The horse ‘Touch Blue’ was recently tested for cannabidiol, and the result turned out to be positive. However, more interestingly, Bret Calhoun who trains horses paid $500 as fine, and he is serving a suspension for the offence. The Kentucky Horse Racing Commission ruled that the trainer would need to spend 10 days of the punishment from April 14 to 23, 2020. The KHRC would stay the rest of the days in the term “on the condition that no Class A or Class B medication violation occurs in any racing jurisdiction within 365 days from the date of this ruling.”
For an uninitiated, the consumption of CBD is deemed a ‘Class B’ substance breach under the KHRC’s classification. It voted without opposition to categorize cannabidiol as a ‘Class B’ substance in 2018.
As per the recent verdict, Calhoun gave up his legal right to an official hearing in front of Ellis stewards board. Chester Thomas’s banner that owns and operates races with ‘Touch Blue’ should surrender the portion of the race purse the horse made. She won a race at Ellis Park’s course for the first time on July 06, 2019. However, the recent event has disqualified her from taking part in future races.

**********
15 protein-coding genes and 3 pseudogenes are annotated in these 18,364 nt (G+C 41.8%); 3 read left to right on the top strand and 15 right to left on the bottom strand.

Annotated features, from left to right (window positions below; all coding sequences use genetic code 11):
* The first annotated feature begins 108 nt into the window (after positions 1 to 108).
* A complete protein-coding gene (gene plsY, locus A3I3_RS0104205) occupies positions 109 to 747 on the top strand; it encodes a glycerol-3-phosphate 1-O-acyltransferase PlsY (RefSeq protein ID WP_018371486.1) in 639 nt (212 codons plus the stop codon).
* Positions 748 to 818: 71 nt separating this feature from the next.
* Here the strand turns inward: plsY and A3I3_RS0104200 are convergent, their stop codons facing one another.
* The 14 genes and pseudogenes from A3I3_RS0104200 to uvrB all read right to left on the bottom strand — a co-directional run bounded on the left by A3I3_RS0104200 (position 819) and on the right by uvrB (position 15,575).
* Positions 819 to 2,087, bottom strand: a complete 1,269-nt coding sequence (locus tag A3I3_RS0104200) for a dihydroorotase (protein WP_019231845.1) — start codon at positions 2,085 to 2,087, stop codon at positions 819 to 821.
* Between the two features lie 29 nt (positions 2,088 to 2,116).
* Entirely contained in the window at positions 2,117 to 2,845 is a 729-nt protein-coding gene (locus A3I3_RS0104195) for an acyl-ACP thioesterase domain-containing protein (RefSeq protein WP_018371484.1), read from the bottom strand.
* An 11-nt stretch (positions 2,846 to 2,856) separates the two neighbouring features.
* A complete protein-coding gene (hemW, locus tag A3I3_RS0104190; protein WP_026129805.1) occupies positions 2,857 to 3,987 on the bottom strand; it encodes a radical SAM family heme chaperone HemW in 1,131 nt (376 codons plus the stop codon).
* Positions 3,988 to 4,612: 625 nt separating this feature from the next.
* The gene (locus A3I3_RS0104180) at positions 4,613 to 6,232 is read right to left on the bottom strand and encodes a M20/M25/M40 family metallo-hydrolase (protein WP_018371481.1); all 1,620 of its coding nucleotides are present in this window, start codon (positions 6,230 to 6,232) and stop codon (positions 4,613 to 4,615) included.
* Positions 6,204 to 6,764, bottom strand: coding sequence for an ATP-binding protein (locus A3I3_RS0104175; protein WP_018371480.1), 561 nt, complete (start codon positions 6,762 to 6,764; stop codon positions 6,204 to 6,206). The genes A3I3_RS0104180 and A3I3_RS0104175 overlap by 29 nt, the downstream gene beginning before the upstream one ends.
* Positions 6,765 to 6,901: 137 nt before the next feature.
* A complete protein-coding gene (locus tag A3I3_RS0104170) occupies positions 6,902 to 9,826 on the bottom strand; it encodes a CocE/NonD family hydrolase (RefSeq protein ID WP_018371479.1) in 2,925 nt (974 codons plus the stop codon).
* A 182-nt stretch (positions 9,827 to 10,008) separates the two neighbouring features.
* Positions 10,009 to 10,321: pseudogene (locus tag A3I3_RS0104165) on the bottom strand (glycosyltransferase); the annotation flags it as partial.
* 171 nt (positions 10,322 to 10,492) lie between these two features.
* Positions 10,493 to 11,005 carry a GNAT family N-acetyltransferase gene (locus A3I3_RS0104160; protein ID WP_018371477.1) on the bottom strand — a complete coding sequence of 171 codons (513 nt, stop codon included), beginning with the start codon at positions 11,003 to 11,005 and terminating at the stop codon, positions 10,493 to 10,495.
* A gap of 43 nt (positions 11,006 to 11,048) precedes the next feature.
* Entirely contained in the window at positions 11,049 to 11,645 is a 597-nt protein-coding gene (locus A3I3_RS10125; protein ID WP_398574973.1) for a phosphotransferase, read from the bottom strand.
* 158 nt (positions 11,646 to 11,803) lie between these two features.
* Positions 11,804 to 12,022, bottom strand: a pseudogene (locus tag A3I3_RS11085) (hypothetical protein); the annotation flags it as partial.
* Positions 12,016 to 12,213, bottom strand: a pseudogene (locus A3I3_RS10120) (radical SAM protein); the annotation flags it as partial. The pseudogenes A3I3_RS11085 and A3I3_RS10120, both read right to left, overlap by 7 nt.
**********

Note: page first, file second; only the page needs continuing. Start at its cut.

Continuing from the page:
Cannabidiol is one of the two most active components in cannabis sativa plants, with the other one being tetrahydrocannabinol. It is usually derived from industrial hemp to be used as an ingredient in products that are meant for medicinal purpose. Hemp-derived Cannabidiol has no mind-altering effects on the user, as tetrahydrocannabinol does. That said, if cannabidiol is obtained from marijuana, then it might have an effect on the user’s mind.
It is extensively available in every American state under varying levels of legality. People often consume CBD for pain relief, sleep issues, anxiety relief, and inflammation.
Even the WHO considers it a safe substance for consumption by human beings. However, cannabidiol is an issue as far as a racehorse is concerned. That is why the KHRC set a substance classification for cannabidiol a couple of years ago. Back then, the KHRC Equine Medical Director Mary Scollay was quoted as saying that “It’s a prohibited substance. There’s no scientific evidence for use in horses.” Nevertheless, certain websites promote cannabidiol’s use in horses in an aggressive way, and some individuals recommended its equine use on social media.